Continental GatorSkin Tyres Review

When I bought my second Continental GatorSkin from Goldcross the sales guy rolled his eyes and said, “Have fun getting it on!” I could only guess at what he meant because my turbid memories of installing the first tyre didn’t include any lingering shades of trauma. I wrote it off as another example of a Goldcross staffer who didn’t know what he was on about.

Of course, I seriously underestimated the staff and, one rim profile being slightly different from another, I was about to discover just how hard installing a new tyre could be. There was many a curse and even the hint of petulant throwing of my (now bent) tyre levers across the workshop.

Once on, the Continental GatorSkins looked smick, especially now I had front and back matching, with the carbon black on top and brown side-webbing (not shown in Continental’s photo below). At 28mm these guys are just about perfect for fixie riding. I’ve run skinny-arse road racing tyres on my fixie (of the 22-23mm variety) and I’ve run some chunky-arse 38mm tyres and really it’s somewhere in between that the perfect tyre for fixies can be found. For most frames a 28mm is just about the biggest you’ll comfortably fit, and that extra size over the skinny racer tyre gives you some comfort and puncture resistance that is vital when you’re commuting or fucking up your first fixie tricks.

Continental GatorSkin cut-away diag from Conti website

The GatorSkin has a puncture resistant membrane in the tyre, the kind that is almost ubiquitously claimed by manufacturers to offer the best puncture protection money can buy. I’ve had a pretty good run with punctures on these tyres, probably only holing out twice since I got them, both times from pinch flats. My gumby riding style, less than perfect tyre pressure and a tendency to forget I’m not on my MTB combine for the occasional roadside tube swap. A can report that the tyres stretch a little with age and they were easier to get on and off than they originally were, but still get some expletives ready or you wont get the job properly finished. I’m yet to puncture these fellas. I’ve had some glass in them but running a hand along the tyre as I roll has dislodged any glass before it could bite through the tyre. I’m running standard tubes with no Slime or similar product so I’d reckon  I’ve had a good run for city riding. Luck or tyre, who knows?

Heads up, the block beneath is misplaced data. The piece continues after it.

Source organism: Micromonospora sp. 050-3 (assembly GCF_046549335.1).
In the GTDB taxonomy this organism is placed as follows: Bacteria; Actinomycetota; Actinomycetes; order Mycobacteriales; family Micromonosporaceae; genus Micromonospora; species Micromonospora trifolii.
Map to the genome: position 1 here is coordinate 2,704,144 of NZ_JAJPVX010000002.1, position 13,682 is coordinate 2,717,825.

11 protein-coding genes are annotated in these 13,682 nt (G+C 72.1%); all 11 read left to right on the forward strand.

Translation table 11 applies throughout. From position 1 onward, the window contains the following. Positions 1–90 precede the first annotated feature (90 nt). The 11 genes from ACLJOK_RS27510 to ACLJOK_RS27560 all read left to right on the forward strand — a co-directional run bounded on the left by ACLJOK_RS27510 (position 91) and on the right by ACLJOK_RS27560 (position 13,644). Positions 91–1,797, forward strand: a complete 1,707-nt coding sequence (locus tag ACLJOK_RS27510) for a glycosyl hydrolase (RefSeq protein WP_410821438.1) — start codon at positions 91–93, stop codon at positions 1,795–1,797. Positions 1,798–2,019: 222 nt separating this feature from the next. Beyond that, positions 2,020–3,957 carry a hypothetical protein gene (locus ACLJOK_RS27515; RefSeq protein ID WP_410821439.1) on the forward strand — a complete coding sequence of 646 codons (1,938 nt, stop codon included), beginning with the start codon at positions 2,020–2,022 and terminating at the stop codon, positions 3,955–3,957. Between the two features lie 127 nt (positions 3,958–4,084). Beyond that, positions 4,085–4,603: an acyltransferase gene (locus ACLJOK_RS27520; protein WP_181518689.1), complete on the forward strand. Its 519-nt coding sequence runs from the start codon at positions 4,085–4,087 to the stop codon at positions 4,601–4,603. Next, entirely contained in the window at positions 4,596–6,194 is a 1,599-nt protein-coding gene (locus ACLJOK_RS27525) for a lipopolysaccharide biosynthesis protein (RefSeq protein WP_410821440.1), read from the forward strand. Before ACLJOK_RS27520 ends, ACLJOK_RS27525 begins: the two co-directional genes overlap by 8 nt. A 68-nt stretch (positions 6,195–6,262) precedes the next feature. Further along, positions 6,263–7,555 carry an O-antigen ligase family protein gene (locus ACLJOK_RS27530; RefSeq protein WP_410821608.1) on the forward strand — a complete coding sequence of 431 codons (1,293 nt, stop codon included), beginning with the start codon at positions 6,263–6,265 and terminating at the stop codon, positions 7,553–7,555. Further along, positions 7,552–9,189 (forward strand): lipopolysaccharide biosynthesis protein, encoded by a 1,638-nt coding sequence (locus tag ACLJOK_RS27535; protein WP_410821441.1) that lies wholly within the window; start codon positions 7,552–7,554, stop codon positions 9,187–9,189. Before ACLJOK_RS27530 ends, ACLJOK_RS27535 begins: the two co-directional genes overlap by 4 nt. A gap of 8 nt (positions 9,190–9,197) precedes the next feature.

Continental GatorSkin on the Mojo.

The Conti GatorSkins roll very nicely. There is very little in the way of tread and that no doubt helps, though it also comes down to thread count and rubber compounds in some way that I wont pretend to understand. I can tell you that compound is an important as tread when it comes to wet weather grip and these tyres haven’t let me down there. I always feel confident riding these guys in almost any conditions. I joined some mates on their Spit run the other day and racing these guys along  the gravel and sand of the Spit paths was a little hairy at times, especially since they were all on mountain bikes and I was determined to bust their arses, but I never really got seriously out of shape. (I’ll have to do an article on inappropriate uses of a fixies one day because I’m sure we’ve all taken our bikes places and done things they weren’t build for. I’m up for suggestions if you’ve done something particularly stupid.)

I’ve put about 1,000 kims into my Continental GatorSkins so far and they’re good for at least that many more.

There are quite a few fixie specific tyres on the market these day. None are being made by a manufacturer with a lineage and R&D department to rival Continental’s. Sure, it’s nice that these fixie tyres come in a range of colours that bring out the highlights in your eyes and if you’re treating them as a disposable items (read: you love your skiddies) then maybe one of these cheap fixie tyres is good for you. If you want a good hard-wearing lightweight  dependable tyre then give the Continental GatorSkin a go. They’re about $50 each and they’re tight, right and light.

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